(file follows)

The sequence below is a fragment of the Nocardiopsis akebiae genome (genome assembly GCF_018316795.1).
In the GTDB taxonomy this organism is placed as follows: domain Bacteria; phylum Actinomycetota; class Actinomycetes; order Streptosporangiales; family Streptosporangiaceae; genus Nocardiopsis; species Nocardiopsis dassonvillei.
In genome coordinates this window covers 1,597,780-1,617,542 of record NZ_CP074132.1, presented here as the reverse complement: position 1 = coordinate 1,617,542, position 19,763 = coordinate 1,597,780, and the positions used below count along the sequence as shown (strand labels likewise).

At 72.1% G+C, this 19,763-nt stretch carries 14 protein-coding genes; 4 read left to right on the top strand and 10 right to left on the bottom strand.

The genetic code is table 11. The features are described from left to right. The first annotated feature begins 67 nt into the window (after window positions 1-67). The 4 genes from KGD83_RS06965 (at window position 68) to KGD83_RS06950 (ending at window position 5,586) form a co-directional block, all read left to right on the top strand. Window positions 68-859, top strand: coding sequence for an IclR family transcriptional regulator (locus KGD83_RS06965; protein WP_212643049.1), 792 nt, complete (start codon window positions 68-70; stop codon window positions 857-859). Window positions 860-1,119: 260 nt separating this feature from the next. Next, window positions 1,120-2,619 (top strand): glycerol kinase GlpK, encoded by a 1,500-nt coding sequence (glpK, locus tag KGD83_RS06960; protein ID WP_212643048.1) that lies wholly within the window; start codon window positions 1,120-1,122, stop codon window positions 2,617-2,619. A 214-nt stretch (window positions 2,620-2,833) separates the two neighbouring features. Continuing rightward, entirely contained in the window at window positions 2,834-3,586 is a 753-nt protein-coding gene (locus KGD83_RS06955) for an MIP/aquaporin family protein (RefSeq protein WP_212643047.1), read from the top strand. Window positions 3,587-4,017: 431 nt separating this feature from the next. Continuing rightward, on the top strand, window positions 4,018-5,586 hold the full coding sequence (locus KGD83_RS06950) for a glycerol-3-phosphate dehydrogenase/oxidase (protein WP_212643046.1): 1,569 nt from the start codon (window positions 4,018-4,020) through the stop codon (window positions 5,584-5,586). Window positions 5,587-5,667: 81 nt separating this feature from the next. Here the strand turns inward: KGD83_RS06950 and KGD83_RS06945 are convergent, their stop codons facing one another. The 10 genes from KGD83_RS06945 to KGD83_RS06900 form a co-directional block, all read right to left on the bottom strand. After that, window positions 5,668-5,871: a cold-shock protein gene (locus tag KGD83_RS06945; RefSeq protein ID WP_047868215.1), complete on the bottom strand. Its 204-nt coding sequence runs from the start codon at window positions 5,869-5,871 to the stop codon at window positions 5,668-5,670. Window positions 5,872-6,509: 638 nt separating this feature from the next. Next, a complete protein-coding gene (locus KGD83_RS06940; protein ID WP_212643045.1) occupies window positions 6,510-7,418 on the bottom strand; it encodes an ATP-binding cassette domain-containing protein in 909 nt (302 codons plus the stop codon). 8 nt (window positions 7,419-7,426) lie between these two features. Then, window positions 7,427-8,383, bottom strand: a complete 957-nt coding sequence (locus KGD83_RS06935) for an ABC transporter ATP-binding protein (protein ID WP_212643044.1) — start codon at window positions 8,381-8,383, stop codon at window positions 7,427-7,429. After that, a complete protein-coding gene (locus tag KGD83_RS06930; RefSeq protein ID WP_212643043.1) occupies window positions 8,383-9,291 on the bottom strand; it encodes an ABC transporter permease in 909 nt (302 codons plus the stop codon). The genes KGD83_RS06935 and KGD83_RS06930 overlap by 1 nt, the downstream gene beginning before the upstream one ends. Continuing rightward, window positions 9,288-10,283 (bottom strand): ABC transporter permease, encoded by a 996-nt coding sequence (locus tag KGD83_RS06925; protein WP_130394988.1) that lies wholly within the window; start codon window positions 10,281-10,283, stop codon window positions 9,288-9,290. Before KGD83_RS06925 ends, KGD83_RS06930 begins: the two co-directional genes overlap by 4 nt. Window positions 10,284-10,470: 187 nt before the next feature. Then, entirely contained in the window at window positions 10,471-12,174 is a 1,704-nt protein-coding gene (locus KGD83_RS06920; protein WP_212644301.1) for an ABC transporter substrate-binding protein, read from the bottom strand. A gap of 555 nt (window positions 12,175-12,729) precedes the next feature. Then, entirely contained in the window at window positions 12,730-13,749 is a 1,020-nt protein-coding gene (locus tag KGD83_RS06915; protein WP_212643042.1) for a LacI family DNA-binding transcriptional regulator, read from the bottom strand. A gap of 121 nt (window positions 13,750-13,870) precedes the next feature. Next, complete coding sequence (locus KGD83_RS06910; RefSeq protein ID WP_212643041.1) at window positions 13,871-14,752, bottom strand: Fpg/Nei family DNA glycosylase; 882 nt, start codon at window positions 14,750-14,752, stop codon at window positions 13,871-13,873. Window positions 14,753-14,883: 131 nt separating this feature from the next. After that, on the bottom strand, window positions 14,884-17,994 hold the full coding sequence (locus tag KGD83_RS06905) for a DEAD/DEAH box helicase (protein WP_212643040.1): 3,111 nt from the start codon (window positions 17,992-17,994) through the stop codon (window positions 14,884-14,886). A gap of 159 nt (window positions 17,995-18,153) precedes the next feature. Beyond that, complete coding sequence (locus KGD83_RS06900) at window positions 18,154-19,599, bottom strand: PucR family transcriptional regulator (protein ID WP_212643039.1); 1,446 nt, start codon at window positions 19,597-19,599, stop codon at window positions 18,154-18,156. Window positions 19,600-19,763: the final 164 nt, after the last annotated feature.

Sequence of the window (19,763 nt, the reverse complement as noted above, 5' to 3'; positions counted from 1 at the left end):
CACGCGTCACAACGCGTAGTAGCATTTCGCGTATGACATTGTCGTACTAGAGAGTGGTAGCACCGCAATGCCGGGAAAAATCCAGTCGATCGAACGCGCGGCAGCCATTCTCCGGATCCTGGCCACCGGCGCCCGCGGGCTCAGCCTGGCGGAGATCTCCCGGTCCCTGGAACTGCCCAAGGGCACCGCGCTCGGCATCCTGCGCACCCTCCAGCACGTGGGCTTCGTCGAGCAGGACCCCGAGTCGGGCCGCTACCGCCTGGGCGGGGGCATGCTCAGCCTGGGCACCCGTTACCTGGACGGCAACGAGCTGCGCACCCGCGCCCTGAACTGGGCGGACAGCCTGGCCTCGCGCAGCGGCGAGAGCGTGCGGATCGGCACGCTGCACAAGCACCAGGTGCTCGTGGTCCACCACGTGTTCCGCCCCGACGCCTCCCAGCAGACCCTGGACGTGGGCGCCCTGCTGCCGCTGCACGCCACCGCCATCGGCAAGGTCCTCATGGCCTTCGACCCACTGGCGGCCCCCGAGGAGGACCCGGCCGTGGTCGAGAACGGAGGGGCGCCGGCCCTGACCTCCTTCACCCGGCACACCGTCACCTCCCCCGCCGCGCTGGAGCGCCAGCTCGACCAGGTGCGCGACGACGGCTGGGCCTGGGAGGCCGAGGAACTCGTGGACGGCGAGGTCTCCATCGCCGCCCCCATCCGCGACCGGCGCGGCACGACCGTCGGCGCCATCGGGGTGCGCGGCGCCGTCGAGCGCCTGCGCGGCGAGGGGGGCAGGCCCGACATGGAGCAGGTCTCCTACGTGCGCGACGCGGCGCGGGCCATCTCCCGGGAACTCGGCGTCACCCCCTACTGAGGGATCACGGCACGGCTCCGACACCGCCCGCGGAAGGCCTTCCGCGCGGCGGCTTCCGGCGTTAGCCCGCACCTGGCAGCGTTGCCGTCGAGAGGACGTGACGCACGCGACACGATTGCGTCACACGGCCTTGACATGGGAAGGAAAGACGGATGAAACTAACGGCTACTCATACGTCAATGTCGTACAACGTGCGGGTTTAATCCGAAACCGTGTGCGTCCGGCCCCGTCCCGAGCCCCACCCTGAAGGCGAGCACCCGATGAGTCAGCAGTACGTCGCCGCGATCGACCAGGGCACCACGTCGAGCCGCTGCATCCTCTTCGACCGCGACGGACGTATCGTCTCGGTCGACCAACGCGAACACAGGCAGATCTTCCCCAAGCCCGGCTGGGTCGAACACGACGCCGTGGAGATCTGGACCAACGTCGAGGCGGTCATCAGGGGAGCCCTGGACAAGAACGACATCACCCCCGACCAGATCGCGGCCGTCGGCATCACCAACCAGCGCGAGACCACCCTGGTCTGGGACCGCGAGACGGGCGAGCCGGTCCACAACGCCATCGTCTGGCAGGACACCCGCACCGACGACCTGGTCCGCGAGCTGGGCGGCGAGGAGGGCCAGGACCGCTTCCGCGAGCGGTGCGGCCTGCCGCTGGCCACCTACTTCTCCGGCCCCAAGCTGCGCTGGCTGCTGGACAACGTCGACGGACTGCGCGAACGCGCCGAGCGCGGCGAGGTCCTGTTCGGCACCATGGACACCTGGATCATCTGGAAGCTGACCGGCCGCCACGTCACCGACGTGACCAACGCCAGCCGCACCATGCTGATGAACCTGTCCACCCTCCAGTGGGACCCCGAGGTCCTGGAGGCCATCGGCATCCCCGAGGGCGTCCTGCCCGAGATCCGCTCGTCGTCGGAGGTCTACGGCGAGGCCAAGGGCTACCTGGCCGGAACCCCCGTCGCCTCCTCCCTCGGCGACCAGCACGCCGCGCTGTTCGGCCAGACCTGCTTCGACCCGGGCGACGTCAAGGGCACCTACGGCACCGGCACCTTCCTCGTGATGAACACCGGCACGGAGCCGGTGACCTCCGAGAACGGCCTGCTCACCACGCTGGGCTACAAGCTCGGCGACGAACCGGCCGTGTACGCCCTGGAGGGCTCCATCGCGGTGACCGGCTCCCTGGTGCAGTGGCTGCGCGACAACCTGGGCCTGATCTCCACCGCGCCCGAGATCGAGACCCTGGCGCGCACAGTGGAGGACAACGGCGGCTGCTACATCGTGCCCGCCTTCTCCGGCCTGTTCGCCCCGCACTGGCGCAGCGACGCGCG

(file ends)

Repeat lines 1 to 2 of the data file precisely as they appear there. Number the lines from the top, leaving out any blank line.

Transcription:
The sequence below is a fragment of the Nocardiopsis akebiae genome (genome assembly GCF_018316795.1).
In the GTDB taxonomy this organism is placed as follows: domain Bacteria; phylum Actinomycetota; class Actinomycetes; order Streptosporangiales; family Streptosporangiaceae; genus Nocardiopsis; species Nocardiopsis dassonvillei.